Energy policies across nations are allotting larger shares for renewable energy that is likely to take them closer to targets net-zero targets. At the same time, planners are estimating the domestic potential for energy production in the alternative mode so that their country is not threatened with a crippling Climate. Climate change is affecting a transition where the question of energy security looms large in the minds of governments. India, which had begun liberalizing its economy more than three decades ago, is expecting substantial contributions from private corporations to ensure an energy-secure future.

India committed to achieving net zero emissions by 2070 at the COP26 session in Glasgow in 2021. The Prime Minister also outlined the nation’s goals, which include lowering overall anticipated carbon emissions by one billion tonnes by 2030 and obtaining 50% of the nation’s energy needs from renewable sources by that year.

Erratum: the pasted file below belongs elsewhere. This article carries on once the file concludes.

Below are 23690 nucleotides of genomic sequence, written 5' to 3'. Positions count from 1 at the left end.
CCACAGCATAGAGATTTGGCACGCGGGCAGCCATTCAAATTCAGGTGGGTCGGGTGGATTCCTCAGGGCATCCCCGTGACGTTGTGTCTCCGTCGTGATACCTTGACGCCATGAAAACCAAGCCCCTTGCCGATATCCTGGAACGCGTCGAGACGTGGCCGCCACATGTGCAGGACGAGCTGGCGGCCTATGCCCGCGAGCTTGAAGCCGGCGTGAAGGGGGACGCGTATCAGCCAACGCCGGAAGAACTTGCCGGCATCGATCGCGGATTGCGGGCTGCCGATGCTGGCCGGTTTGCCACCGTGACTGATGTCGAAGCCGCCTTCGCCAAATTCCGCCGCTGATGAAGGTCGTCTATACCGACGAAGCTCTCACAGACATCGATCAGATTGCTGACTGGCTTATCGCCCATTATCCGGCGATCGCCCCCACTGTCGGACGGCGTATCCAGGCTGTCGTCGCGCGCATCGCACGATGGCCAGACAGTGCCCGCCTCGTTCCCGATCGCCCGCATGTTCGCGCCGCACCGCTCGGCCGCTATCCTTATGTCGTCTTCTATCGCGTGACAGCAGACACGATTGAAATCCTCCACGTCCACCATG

The current energy situation in India will be an intriguing read in light of this statement. According to data posted on the Ministry of Power’s website that was updated as of mid-October 2022, fossil fuels account for 57.9% of the total energy we produce. However, renewable energy only makes up about 29% of the total. Over the past ten years, the percentage of renewable energy has dramatically increased, with solar power driving growth. However, it will be challenging to eliminate the dependence on coal, which currently accounts for 50% of all energy consumption.

Challenges for India to achieve energy security

If we talk about the challenges India is facing in terms of energy security, it’s basically on two fronts. The first is power generation and the second one is power consumption.